The Gender Wealth Gap: Beyond Pay Disparities

Core to Clarifi’s Inclusion, Diversity, Equity, and Access (IDEA) initiatives is to better understand how our clients’ identities impact their financial needs. To learn more about the Gender Wealth Gap this Women’s History Month, we spoke to Kelly Sheard, Director of the Gender Wealth Institute at Women’s Way, a Philadelphia based organization focused on advancing the rights of women and girls, and achieving gender equity for all.

Ms. Sheard defines the Gender Wealth Gap as the “disparity of access and full experience that we associate with material wealth, savings, income, and retirement funds.” She describes these resources as an umbrella in a storm, helping people weather financial uncertainty. This definition goes beyond the traditional understanding of the pay gap in which for every one dollar earned by a White man, a White woman makes 79 cents and a Black woman makes 62 cents. It includes opportunity gaps in areas like access to capital – the average business loan distributed to female applicants is half of the average for male applicants: $57,000 vs $103,000. As well as student lending disparities: women owe 2/3rds of all student debt in the US, with Women of Color having the highest overall student debt burden at an average of $10,000 more than White women.

These disparities are not the result of women making poor choices or not taking advantage of opportunities. Rather, Ms. Sheard explained, it’s the result of systemic disenfranchisement, “including laws and policies that intentionally create a system where women are at the bottom.” Further, she commended Women’s Way’s emphasis on the role of white supremacy in these issues. “Government policies, industry exclusion, and even slavery created many of the problems we see today in our financial systems, including the Racial and Gender Wealth Gaps.”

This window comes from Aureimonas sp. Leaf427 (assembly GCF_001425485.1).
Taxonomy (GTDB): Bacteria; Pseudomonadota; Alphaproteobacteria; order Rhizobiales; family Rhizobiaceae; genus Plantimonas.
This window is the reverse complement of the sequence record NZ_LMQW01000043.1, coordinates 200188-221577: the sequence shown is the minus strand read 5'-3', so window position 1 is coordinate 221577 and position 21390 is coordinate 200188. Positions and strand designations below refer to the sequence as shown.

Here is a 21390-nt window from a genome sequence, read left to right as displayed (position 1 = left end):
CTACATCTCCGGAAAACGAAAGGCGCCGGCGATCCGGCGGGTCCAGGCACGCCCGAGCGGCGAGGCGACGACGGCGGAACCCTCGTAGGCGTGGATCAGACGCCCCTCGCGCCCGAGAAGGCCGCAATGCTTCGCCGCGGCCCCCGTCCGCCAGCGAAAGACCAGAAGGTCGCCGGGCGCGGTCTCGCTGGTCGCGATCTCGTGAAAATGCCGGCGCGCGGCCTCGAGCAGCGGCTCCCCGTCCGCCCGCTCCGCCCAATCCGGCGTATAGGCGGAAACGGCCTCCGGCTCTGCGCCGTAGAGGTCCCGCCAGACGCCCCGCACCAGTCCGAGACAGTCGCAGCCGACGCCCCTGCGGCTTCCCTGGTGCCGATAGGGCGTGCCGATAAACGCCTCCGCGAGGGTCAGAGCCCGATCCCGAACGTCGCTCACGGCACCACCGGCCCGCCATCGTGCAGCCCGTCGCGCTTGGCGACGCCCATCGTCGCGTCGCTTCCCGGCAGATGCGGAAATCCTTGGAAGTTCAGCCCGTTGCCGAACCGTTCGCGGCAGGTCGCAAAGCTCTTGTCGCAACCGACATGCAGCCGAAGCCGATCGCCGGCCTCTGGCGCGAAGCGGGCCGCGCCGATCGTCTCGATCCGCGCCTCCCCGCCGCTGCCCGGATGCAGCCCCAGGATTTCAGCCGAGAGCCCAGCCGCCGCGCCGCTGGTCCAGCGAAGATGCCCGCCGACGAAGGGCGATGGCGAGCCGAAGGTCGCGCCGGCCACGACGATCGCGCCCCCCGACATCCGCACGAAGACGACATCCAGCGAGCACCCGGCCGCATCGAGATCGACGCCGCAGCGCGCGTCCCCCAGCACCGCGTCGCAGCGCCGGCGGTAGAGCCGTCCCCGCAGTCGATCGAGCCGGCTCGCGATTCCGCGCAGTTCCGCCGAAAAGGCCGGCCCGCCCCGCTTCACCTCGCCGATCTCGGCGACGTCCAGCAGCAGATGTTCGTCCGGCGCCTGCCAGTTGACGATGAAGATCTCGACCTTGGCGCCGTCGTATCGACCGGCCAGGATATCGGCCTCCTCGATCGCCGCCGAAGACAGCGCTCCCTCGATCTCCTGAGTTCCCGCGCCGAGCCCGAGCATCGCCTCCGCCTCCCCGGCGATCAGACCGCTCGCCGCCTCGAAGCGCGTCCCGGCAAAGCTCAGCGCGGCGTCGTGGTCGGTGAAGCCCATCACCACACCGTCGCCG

To address these issues, Women’s Way has developed a program that educates women on the drivers of the gender wealth gap, and the Change the Narrative fellowship program. This program champions women with lived experience around economic insecurity, and frames them as the experts. They provide solutions, and impact change by using their experiences and stories to help shape people’s mindsets. These women share their experience with our complex financial systems, domestic abuse, and the criminal justice system. They share how they’ve navigated these systems, what they wish they had while experiencing these problems, and what they’re trying to build for themselves and their families. Women’s Way has found this method of letting women speak for themselves to be very productive. You can find some highlighted videos from this program here.

Yet, these systemic problems require more than just what one nonprofit can do, they required systemic solutions. Ms. Sheard points to a number of policies which could be adopted at the state and national level including raising the minimum wage, enacting and enforcing worker protection laws, expanding healthcare access and cancelling student debt. As well as reinstating the Advance Child Tax Credit Program, which reduced the child poverty rate by as much 16%. Ms. Sheard is particularly interested in guaranteed income, especially how it relates to the racial wealth gap, since she views these issues as intertwined.

Ms. Sheard emphasized that these issues don’t just affect women.  Women of Color provide significant incomes to their families with 87% of Black women being the primary breadwinners for their household. She said, “programs, policies, and solutions that lift up Black women will inevitably lift everyone else up around them, since so much of the labor economy has been shaped by the work of Black women. This means increased financial stability for children and families, since many women dedicate large amounts of time to unpaid care work.”

This past December, Women’s Way distributed $150,000 to ten women entrepreneurs in a pitch competition. Women’s Way held a business competition and awarded the ten finalists monetary awards through direct grants.

Lastly, Ms. Sheard pointed out, much of this work is about combatting misinformation. “People often have misconceptions about merit, hard work, dignity, entitlement, and access to basic necessities. More often than not, advice from the past does not apply in today’s world, and having policy makers see these discrepancies, and listening to the real life experiences of women is a crucial step in the right direction.”